• ALWAYS PRE-ASSESS
    • To find out….
      • What the student already knows about the unit being planned.
      • What misconceptions the student might have
      • What further instruction and opportunities for mastery are needed
      • What requires re-teaching or enhancement
      • What areas of interests and feelings are in the different areas of study
      • How to set up flexible groups: T-total, A-alone,P-partner, S-small group
  • Pre-assessment Strategies Word splash Anticipation guide Written pre-test Placemat brainstorm Squaring Off Boxing Journals 4 Corners
  • When the student already knows the skill or concept that is being taught use:
    • Flexible Grouping
    • skill/readiness level
    • interests
    • multiple intelligences
    • learning styles
    • Curriculum Compacting
    • Learning Contract
  • CURRICULUM COMPACTING Phase 1 Phase 2 Phase 3 Exploratory Phase Pre-Assessment: Test Conference Portfolio conference To find out what the learner Knows Needs to know Wants to know Analyze Data Mastery: skills, concepts What have they mastered Needs to Master: What else do they need to know? How will they learn it? Gain with whole class Independent study Homework Mentor/buddy in or out of school On-line learning Advanced Level Challenge Investigation Problem-based learning Service Learning Project Contract Opportunities for Successful Intelligence (Sternberg, 1996) Analytical Practical Creative Assessment
  • When the student will learn the information, skills, and/or concepts faster than most others in the class:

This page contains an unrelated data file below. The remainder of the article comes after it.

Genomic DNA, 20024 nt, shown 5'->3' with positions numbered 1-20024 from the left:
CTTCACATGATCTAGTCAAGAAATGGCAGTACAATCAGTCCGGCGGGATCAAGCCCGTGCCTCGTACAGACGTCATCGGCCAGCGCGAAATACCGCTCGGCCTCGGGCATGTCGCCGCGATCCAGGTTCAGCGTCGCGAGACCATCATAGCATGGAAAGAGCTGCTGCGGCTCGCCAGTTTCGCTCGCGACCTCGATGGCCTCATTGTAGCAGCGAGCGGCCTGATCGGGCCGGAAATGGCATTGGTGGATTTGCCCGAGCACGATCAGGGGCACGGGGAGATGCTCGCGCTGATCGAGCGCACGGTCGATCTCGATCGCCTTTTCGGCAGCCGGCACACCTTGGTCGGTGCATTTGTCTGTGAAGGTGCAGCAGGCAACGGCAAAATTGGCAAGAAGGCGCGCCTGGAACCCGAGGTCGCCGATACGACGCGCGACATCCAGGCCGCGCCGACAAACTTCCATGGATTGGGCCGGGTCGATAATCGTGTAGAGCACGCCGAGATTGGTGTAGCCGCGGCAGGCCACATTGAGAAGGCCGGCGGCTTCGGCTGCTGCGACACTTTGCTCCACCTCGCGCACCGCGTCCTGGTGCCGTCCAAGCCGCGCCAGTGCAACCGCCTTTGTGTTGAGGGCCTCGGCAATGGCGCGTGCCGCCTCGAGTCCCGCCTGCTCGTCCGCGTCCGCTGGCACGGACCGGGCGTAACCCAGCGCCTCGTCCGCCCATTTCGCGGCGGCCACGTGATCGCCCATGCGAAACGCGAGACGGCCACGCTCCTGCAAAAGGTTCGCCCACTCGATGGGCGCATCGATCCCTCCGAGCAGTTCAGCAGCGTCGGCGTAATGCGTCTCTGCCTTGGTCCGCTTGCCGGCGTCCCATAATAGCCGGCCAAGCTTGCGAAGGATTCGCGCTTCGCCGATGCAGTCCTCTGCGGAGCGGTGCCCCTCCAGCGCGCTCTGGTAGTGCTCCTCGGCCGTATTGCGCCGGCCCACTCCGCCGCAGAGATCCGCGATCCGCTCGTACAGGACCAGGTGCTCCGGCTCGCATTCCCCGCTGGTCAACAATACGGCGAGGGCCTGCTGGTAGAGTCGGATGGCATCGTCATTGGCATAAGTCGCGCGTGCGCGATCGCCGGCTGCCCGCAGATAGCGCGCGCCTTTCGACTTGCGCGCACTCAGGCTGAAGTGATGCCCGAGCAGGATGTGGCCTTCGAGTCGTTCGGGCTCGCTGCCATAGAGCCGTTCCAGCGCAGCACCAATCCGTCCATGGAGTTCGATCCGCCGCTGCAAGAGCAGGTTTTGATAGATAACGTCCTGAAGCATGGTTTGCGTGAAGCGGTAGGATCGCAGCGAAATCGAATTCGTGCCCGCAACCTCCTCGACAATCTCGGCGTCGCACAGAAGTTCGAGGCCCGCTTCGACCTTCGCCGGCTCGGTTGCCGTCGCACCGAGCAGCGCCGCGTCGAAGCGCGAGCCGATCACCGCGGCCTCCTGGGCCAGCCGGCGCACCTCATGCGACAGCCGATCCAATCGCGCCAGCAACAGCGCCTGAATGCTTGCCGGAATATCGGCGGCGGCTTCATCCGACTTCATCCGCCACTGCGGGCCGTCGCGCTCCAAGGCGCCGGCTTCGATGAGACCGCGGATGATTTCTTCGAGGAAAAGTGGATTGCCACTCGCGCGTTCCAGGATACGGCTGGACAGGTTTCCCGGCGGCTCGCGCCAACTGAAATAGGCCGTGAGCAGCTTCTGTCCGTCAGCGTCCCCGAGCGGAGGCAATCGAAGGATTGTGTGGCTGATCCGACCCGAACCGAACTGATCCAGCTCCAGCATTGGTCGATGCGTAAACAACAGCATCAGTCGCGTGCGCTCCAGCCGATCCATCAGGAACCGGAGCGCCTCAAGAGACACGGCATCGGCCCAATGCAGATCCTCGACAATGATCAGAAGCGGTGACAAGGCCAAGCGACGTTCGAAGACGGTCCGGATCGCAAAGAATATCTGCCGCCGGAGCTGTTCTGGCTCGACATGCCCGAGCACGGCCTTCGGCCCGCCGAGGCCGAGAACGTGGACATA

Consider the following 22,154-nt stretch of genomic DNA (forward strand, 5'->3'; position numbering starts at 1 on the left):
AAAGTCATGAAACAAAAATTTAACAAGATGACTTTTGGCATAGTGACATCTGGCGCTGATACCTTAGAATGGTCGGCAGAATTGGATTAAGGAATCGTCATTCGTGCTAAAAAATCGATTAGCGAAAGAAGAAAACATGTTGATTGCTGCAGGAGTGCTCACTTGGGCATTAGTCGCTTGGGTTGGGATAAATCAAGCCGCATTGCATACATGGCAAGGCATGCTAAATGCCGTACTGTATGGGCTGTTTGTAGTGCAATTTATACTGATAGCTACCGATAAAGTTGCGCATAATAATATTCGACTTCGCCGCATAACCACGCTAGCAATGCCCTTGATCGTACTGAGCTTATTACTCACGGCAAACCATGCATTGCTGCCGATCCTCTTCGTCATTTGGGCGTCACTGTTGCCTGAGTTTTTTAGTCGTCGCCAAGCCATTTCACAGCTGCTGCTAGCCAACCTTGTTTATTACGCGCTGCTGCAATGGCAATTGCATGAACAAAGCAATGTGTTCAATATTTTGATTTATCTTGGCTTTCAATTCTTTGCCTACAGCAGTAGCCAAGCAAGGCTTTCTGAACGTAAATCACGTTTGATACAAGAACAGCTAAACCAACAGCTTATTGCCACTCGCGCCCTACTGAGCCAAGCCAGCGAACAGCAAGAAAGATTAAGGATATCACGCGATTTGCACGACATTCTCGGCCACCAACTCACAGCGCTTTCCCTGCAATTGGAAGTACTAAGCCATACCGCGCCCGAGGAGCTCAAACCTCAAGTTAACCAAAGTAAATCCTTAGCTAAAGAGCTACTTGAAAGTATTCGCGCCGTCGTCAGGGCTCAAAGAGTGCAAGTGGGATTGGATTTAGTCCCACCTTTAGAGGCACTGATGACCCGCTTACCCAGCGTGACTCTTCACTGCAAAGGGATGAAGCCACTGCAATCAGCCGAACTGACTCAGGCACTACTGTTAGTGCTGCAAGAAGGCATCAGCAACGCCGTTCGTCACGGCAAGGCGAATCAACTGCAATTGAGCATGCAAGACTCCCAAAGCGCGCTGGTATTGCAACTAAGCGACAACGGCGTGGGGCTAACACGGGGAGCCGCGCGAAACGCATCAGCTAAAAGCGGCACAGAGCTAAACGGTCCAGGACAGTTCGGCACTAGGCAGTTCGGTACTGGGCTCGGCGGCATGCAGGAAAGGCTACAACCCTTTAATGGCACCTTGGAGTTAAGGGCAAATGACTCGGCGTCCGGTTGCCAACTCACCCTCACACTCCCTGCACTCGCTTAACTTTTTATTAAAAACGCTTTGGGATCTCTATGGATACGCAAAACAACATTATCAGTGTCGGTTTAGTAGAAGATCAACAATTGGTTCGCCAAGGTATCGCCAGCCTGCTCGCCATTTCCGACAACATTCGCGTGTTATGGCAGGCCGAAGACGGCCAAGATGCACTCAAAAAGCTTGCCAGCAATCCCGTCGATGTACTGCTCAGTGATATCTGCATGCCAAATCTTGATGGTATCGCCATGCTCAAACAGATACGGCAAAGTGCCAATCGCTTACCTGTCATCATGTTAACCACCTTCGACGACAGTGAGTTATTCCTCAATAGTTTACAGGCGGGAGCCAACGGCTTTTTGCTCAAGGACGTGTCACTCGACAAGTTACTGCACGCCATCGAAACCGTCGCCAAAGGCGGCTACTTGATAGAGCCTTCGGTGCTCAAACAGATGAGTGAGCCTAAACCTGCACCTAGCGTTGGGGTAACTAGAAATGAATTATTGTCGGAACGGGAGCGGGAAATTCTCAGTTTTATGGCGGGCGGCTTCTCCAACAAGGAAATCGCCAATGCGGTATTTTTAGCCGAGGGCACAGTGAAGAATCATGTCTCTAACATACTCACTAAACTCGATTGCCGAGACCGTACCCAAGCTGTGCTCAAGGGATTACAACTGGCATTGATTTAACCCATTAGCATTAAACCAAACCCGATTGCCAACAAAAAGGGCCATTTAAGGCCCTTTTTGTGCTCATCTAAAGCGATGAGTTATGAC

• Independent study
    • Student becomes a resident expert on some facet of the topic
    • Thematic Units
    • Learning Contract
  • When the student does not feel academically or intellectually challenged:
    • Questivities
    • ILPs at the higher level of Bloom’s
    • Enrichment activities that involve real life problem solving
    • Tiered Lessons/Units
  • Using Tomlinson’s Equalizer to Chart Complexity Foundational Information, Ideas, Materials, Applications Transformational Concrete Representations, Ideas, Applications, Materials Abstract Simple Resources, Research, Issues, Problems, Skills, Goals Complex Few Facets Disciplinary Connections, Directions, Stages of Development Many Facets Smaller Leap Applications, Insight, Transfer Greater Leap More Structured Solutions, Decisions, Approaches Less Structured (experts, GATE) Clearly defined Problems Process, Research, Products Fuzzy Problems Less Independence Planning, Design, Monitoring More Independence Slower Pace of study, Pace of Thought Quicker
  • When a student is unmotivated, wants to be entertained rather than work:
    • Provide choice
    • Pursuit of special interest area
    • Personal goal setting
    • Develop leadership skills to promote self-confidence.
  • Baby Steps: A Beginner’s Guide Find your 12:00 partner. Using the Say Something Paired Reading Strategy, read and discuss the article.
  • Bibliography
    • Coil, Carolyn. Teaching Tools for the 21 st Century . Pieces of Learning, 2005
    • Gregory, Gayle; Chapman, Carolyn. Differentiated Instructional Strategies . Corwin Press, Inc; Sage Publications,2002
    • Gregory, Gayle, Kuzmich, Lin. Differentiated Literacy Strategies. Corwin Press, Inc: Sage Publications, 2005
    • Wormelli, Rick. Fair Isn’t Always Equal . Stenhouse Publishers, Portland, Maine, 2006